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Sleep Disorders and Parasomnias

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Parasomnias are disruptive sleep disorders that can occur during arousals from REM sleep or partial arousals from non-REM sleep. Parasomnias include nightmares, night terrors, sleepwalking, confusional arousals, and many others.


Nightmares are vivid nighttime events that can cause feelings of fear, terror, and/or anxiety. Usually, the person having a nightmare is abruptly awakened from REM sleep and is able to describe detailed dream content. Returning to sleep is usually difficult. Nightmares can be caused by many factors, including illness, anxiety, the loss of a loved one, or negative reactions to a medication. Call your doctor if nightmares occur more than once a week or if nightmares prevent you from getting a good night's sleep for a prolonged period of time.

Night Terrors

A person experiencing a night terror abruptly awakes from sleep in a terrified state, but is confused and unable to communicate. They do not respond to voices and are difficult to fully awaken. Night terrors last about 15 minutes, after which time the person usually lies down and appears to fall back asleep. People who have night terrors (sometimes called sleep terrors) usually don't remember the events the next morning. Night terrors are similar to nightmares, but usually occur during deep sleep.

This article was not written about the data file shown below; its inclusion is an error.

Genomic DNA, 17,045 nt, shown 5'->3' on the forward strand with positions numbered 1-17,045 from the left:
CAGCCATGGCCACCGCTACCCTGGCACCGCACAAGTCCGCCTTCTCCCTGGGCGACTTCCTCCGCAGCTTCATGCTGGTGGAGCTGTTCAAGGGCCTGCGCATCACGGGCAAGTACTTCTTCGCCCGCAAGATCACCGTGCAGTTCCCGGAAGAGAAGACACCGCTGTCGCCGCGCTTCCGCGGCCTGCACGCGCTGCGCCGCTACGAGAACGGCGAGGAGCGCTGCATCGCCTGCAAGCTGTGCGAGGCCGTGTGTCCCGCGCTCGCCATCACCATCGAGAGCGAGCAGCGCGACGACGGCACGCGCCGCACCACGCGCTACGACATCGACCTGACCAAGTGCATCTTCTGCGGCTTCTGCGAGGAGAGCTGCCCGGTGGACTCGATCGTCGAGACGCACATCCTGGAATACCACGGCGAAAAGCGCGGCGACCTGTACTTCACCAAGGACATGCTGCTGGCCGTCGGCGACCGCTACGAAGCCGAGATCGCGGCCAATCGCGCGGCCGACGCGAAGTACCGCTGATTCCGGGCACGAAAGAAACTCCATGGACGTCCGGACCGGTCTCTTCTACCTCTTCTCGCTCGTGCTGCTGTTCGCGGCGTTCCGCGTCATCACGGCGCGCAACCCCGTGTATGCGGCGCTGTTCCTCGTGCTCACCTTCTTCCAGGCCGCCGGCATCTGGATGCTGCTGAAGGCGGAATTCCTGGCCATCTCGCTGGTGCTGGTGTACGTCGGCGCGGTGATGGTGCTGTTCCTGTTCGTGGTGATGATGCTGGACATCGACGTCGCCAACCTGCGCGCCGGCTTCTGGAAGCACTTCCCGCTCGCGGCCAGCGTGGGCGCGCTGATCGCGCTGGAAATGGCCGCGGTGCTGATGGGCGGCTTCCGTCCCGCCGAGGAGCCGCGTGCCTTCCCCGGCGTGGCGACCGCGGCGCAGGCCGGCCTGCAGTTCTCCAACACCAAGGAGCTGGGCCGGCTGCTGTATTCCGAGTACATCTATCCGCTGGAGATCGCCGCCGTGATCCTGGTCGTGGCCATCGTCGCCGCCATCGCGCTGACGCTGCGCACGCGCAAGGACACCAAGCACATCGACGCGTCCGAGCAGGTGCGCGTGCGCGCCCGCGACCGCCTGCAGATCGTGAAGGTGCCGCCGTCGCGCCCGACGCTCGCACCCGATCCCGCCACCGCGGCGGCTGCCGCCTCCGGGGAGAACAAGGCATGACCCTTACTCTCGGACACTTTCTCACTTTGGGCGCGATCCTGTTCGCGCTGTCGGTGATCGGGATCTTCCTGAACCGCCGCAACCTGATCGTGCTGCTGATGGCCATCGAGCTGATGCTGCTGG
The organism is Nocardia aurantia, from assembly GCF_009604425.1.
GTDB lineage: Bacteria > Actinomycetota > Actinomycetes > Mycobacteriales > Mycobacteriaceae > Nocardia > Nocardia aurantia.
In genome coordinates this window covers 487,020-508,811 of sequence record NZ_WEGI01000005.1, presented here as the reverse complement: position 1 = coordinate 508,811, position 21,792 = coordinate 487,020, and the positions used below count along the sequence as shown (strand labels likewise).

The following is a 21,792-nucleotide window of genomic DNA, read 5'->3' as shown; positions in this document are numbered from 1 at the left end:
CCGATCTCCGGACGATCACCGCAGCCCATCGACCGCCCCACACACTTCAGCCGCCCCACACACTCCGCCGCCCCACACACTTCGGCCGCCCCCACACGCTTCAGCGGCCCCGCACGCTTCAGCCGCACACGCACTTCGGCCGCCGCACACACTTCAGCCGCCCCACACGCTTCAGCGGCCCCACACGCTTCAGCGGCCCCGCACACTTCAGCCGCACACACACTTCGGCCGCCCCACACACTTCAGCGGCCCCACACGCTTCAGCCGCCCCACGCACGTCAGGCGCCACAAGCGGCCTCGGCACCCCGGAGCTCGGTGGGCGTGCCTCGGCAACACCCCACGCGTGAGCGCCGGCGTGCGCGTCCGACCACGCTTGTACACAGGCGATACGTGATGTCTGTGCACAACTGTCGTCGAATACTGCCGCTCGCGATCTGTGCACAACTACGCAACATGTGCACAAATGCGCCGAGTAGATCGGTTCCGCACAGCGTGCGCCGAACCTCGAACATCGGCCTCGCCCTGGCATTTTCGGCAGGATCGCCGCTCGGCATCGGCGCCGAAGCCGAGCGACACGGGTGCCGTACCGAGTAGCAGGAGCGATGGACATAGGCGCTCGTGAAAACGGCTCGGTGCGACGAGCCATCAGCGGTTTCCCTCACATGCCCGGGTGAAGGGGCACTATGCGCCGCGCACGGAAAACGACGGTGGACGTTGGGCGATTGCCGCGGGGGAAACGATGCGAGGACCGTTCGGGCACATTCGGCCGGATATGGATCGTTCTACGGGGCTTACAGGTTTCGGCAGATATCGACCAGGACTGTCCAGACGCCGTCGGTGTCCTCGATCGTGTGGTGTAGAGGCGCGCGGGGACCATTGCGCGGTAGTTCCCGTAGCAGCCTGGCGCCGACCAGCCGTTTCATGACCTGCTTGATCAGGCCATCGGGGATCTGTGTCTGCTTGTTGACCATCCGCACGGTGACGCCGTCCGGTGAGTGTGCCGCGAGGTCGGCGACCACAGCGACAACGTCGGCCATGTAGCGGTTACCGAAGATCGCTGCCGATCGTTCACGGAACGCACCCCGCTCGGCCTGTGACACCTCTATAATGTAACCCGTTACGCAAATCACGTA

People experiencing sleep terrors may pose dangers to themselves or others because of limb movements. Night terrors are fairly common in children, mostly between ages 3 and 8. Children with sleep terrors will often also talk in their sleep or sleepwalk. This sleep disorder, which may run in families, also can occur in adults. Strong emotional tension and/or the use of alcohol can increase the incidence of night terrors among adults.


Sleepwalking occurs when a person appears to be awake and moving around, but is actually asleep. He or she has no memory of the episode. Sleepwalking most often occurs during deep non-REM sleep (stages 3 and 4 sleep) early in the night and it can occur during REM sleep in the early morning. This disorder is most commonly seen in children between ages 5 and 12; however, sleepwalking can occur among younger children, adults, and seniors.

Sleepwalking appears to run in families. Contrary to what many people believe, it is not dangerous to wake a person who is sleepwalking. The sleepwalker simply may be confused or disoriented for a short time upon awakening. Although waking a sleepwalker is not dangerous, sleepwalking itself can be dangerous, because the person is unaware of his or her surroundings and can bump into objects or fall down. In most children, it tends to stop as they enter the teen years.

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